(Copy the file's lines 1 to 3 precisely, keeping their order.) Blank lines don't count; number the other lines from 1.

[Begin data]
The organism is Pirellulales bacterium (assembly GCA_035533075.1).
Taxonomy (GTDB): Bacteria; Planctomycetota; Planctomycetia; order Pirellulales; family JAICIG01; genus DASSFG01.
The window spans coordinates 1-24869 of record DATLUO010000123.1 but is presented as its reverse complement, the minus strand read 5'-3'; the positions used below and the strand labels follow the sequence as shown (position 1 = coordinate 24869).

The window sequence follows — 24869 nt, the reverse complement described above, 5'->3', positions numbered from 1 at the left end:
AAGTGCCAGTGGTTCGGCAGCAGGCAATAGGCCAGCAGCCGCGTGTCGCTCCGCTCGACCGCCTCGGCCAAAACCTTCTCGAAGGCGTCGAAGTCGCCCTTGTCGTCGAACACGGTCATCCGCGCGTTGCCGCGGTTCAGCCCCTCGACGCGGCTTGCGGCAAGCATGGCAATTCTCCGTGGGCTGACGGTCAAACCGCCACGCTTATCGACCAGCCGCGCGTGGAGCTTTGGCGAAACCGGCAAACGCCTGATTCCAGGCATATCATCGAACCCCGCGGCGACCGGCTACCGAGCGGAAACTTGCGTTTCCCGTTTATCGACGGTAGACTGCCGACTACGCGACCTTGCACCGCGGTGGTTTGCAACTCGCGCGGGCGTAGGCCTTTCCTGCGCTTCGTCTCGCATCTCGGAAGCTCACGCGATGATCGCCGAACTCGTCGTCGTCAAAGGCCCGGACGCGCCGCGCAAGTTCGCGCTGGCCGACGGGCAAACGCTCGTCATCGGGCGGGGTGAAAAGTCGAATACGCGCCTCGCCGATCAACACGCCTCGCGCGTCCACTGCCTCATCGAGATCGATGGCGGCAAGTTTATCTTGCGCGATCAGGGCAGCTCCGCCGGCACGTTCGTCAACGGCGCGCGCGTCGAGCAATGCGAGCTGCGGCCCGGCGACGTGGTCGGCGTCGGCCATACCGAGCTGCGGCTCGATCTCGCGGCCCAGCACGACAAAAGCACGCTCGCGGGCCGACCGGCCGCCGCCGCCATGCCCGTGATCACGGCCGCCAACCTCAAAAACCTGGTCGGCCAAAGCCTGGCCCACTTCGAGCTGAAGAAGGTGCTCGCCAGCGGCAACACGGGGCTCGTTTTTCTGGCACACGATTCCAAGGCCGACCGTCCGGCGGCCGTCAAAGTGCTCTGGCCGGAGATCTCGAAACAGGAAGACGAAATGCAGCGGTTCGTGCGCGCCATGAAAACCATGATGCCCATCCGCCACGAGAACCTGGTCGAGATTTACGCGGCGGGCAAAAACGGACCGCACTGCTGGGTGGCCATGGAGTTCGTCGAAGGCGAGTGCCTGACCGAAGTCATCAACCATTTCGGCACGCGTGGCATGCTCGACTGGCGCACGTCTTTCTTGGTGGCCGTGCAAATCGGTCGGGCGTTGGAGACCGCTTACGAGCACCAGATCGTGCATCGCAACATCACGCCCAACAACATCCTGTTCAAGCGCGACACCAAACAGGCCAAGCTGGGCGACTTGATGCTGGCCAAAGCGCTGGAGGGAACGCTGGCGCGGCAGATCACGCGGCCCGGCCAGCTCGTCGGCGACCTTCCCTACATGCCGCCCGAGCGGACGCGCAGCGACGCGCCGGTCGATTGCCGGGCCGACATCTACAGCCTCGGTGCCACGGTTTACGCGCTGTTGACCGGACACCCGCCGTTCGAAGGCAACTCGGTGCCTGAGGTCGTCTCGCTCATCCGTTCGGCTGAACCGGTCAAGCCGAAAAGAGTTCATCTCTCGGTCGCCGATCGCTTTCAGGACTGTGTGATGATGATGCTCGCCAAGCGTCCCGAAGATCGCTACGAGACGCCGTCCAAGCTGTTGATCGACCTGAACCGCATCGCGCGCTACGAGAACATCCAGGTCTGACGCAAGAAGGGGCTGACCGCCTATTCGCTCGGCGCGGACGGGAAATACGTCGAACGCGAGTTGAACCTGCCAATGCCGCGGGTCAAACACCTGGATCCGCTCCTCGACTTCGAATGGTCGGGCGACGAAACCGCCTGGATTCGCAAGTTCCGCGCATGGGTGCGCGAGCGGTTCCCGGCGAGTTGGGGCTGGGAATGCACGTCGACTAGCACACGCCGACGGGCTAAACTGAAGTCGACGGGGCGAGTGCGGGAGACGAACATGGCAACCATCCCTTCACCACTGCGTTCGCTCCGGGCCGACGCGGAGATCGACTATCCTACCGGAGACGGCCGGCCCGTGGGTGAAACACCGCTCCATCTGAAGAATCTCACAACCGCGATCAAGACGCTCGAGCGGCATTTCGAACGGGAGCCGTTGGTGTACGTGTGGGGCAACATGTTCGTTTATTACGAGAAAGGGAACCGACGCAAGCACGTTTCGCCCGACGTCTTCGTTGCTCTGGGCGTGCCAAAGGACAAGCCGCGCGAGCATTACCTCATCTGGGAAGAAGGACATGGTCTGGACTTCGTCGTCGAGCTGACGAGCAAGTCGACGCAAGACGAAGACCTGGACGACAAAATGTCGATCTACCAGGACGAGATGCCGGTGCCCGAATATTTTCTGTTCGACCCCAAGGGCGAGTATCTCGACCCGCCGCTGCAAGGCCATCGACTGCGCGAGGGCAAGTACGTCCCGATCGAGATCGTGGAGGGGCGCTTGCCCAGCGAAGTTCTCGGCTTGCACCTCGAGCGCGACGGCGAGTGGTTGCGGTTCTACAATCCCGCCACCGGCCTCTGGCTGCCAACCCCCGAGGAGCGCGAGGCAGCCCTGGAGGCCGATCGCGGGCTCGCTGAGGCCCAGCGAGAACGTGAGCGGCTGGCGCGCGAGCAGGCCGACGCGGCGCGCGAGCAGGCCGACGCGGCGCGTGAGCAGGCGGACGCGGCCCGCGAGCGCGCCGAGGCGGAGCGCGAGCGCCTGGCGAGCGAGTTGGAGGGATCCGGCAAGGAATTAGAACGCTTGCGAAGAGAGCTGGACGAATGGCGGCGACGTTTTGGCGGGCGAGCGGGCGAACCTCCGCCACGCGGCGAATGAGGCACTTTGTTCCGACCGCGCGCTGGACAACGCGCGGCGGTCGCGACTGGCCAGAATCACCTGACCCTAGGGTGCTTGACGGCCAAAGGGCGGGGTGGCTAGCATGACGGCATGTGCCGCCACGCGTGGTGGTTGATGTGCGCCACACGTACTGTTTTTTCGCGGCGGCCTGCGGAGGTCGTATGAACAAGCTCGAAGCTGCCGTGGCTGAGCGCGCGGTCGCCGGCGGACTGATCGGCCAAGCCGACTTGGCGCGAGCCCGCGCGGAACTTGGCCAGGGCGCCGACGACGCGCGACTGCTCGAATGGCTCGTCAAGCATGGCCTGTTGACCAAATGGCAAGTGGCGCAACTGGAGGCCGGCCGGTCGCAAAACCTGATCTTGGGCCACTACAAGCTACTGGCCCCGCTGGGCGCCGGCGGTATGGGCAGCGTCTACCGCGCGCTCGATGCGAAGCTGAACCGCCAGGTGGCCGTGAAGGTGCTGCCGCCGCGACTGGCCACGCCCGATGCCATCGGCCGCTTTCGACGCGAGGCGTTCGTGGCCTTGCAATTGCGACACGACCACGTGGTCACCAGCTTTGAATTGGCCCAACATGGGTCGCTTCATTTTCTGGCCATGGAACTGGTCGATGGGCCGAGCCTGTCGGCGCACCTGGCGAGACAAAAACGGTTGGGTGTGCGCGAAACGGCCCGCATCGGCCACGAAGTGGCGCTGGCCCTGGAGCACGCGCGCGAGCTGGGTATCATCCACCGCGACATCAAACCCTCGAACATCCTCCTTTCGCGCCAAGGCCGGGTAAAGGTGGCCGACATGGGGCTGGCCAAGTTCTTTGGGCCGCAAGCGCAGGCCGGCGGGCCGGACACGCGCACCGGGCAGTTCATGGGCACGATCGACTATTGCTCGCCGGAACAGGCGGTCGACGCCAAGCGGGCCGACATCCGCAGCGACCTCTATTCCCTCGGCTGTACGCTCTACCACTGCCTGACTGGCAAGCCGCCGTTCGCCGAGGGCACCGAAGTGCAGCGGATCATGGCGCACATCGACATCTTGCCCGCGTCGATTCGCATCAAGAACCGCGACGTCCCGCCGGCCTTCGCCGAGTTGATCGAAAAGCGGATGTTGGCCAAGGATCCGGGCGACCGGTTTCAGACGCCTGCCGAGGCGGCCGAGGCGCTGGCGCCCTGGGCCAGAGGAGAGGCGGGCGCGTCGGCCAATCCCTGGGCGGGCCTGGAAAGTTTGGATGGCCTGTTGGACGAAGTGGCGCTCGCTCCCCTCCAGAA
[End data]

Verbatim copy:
The organism is Pirellulales bacterium (assembly GCA_035533075.1).
Taxonomy (GTDB): Bacteria; Planctomycetota; Planctomycetia; order Pirellulales; family JAICIG01; genus DASSFG01.
The window spans coordinates 1-24869 of record DATLUO010000123.1 but is presented as its reverse complement, the minus strand read 5'-3'; the positions used below and the strand labels follow the sequence as shown (position 1 = coordinate 24869).